22. Because of the shortage of men, free substitution was allowed in football starting in 1941.  This allowed for separate offensive and defensive platoons on each team.  The penalty flag was also introduced in 1941.
  23. The Los Angeles Rams moved from Cleveland and played in the Los Angeles Coliseum, from 1946 to 1980.  They were the first major league franchise to play on the west coast.  (Monday night football didnít begin until 1970.)
  24. The Basketball Association of America (now the NBA) was formed in 1946. There was no team in Los Angeles until 1959.
  25. Most professional men wore suits and ties to work, and white shirts and hats.
  26. Congress had passed the Wagner Act in 1935, leading to large scale organizing of labor unions. Most unions were solidly behind FDR and the Democrats.  But the outbreak of World War II in 1939 led to some disunity.  The majority were sympathetic to Great Britain and her allies, but those with communist leanings were opposed to Britain.  After Germany invaded the Soviet Union in 1941, all unions supported Britain.  The United Mine Workers went on strike in 1943, with little sympathy from the general public. The warís end brought many workers back into industry, and increase in union membership.  The United Auto Workers struck in 1946, under their president, Walter Reuther, who had previously purged communists from the CIO.  There was a threatened rail strike in 1946, which would have seriously hampered the U. S. economy.  Congress passed the Taft-Hartley Act in 1947, over President Trumanís veto; the act outlawed the closed shop and secondary boycotts, and other practices that were felt gave unions too much power.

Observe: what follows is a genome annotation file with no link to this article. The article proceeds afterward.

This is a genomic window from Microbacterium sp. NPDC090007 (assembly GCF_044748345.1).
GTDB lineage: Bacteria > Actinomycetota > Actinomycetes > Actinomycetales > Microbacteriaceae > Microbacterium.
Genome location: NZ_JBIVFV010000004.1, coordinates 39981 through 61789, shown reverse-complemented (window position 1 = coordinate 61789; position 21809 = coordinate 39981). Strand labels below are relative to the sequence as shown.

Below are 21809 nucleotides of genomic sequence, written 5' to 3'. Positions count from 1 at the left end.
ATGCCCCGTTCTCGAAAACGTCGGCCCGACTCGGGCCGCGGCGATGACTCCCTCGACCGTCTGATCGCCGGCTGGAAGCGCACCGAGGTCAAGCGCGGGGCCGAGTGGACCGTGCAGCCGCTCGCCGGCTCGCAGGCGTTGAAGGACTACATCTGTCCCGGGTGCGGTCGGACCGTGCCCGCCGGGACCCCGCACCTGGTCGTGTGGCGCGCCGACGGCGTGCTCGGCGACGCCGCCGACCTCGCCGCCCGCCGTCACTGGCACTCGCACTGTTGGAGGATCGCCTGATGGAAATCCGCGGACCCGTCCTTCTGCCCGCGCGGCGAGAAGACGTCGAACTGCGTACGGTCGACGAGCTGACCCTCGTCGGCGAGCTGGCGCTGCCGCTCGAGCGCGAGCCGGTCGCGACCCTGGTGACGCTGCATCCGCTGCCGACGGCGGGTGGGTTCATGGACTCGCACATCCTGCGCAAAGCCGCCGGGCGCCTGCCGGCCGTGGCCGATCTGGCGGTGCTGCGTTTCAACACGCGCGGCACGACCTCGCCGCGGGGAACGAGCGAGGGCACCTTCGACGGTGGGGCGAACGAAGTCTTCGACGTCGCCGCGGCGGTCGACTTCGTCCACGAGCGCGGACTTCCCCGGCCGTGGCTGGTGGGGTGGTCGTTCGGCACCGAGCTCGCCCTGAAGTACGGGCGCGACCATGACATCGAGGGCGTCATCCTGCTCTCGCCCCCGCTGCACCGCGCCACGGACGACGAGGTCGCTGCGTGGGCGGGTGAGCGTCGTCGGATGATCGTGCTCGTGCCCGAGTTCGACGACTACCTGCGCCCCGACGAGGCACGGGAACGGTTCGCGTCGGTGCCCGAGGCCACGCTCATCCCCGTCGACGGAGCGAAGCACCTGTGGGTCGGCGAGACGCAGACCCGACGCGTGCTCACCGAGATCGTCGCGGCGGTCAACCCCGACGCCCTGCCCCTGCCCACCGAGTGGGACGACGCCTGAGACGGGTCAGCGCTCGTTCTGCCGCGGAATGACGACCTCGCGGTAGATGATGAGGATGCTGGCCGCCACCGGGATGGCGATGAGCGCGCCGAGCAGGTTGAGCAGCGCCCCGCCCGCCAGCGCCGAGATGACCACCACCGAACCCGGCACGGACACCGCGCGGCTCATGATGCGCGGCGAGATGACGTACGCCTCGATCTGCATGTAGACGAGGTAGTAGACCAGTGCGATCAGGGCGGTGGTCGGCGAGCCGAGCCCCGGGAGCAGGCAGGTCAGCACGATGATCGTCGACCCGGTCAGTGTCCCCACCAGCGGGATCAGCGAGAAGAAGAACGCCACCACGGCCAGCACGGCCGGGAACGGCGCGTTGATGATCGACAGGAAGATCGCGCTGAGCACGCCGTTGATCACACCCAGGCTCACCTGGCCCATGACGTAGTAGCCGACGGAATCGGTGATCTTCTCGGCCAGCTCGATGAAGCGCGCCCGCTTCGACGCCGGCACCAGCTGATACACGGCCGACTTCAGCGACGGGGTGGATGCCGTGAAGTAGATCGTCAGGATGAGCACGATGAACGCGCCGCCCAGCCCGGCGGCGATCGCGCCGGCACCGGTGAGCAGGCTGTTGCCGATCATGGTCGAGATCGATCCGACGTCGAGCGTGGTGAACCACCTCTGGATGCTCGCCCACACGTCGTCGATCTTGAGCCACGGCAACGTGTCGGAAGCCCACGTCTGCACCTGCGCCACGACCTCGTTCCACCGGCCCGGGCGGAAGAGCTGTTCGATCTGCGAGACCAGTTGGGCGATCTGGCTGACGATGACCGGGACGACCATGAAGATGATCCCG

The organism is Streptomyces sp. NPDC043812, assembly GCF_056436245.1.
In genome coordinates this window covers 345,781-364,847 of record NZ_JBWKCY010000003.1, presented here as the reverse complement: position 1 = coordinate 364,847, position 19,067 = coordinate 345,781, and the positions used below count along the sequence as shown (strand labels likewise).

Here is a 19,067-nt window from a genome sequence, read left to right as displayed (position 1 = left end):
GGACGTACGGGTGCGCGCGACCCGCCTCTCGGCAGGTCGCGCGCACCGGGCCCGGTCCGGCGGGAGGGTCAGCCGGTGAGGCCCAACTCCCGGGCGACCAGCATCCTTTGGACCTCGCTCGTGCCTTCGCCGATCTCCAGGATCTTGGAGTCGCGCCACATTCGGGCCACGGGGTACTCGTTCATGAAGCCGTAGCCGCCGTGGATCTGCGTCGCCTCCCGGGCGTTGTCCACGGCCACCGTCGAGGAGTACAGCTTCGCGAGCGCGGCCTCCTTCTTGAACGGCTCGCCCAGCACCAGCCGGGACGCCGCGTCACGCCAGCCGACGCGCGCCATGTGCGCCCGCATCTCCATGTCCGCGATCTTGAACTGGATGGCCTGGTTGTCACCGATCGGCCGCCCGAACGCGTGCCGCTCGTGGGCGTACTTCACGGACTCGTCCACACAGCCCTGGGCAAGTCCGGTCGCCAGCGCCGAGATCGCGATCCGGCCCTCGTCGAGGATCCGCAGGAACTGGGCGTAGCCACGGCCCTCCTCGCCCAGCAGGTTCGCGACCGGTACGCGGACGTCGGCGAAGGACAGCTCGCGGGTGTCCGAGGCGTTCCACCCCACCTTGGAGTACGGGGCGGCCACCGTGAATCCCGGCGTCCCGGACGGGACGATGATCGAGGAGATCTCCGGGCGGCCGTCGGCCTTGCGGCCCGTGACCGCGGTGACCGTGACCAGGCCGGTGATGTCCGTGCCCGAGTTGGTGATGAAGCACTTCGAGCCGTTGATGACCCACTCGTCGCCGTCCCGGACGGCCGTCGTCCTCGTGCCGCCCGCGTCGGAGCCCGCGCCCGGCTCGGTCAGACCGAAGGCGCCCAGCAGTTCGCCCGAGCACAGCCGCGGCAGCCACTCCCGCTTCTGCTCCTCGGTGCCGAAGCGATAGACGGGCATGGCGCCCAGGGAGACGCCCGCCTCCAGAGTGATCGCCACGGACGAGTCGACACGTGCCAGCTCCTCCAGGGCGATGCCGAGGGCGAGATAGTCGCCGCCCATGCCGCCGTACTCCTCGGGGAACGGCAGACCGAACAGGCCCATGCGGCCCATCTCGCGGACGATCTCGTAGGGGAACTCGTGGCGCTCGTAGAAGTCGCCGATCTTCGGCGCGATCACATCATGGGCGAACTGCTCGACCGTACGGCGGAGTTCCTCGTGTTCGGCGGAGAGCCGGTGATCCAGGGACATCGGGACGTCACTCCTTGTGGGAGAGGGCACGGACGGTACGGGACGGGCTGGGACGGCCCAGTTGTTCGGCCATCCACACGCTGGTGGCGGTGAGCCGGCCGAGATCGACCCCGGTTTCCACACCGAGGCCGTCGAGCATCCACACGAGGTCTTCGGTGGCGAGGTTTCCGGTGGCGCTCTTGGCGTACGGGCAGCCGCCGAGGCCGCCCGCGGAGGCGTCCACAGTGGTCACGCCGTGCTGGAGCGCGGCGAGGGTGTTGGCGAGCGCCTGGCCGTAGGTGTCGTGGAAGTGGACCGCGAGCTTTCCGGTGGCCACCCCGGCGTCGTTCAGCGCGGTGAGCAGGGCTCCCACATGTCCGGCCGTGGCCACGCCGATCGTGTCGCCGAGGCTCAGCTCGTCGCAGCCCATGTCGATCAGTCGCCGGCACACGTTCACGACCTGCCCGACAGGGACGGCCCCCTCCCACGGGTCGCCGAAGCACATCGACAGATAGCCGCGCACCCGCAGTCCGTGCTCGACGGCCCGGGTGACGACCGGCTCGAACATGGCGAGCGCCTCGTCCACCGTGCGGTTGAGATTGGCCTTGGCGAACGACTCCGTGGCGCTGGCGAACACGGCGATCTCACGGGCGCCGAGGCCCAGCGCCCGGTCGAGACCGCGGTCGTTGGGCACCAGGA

27. Presidents of the US were Franklin Delano Roosevelt (FDR) (1933-45) and Harry S Truman (1945-53).
  28. Other world leaders included Stalin (d. 1953) in the Soviet Union; Winston Churchill (1940-45) and Clement Atlee (1945-51) in the UK; De Gaulle in France, Peron in Argentina, and Mao in Communist China (1949).  Others included:  W. L. Mackenzie King (to 1948) and Louis St Laurent (1948-57), PMs of Canada; Chiang Kai-Shek in Nationalist China (only Taiwan from 1949); Nehru in India; Ben Gurion in Israel; Nasser in Egypt; Tito in Yugoslavia; and Adenauer in West Germany (after 1949, when the allied occupation ended).  The pope was Pius XII (1939-58).
  29. The Cold War started in 1947 with the United States taking over for Britain aiding anticommunist forces in Greece and Turkey; and the Soviet Union withdrawing from Iran under strong pressure from the United States and Great Britain (the "Iran Crisis").  The Chinese civil war ended with a complete victory for the communists; the government of Chiang Kai-Shek was left only Taiwan.  The Soviet Union attempted to starve West Berlin in the Berlin Blocade, 1948-9.  The western powers responded with the Berlin Airlift.  (The Berlin Wall didnít exist yet: it was built in 1961.)  N.A.T.O. was formed in 1949.
  30. After the warís end, resident aliens were required to file an address report every January.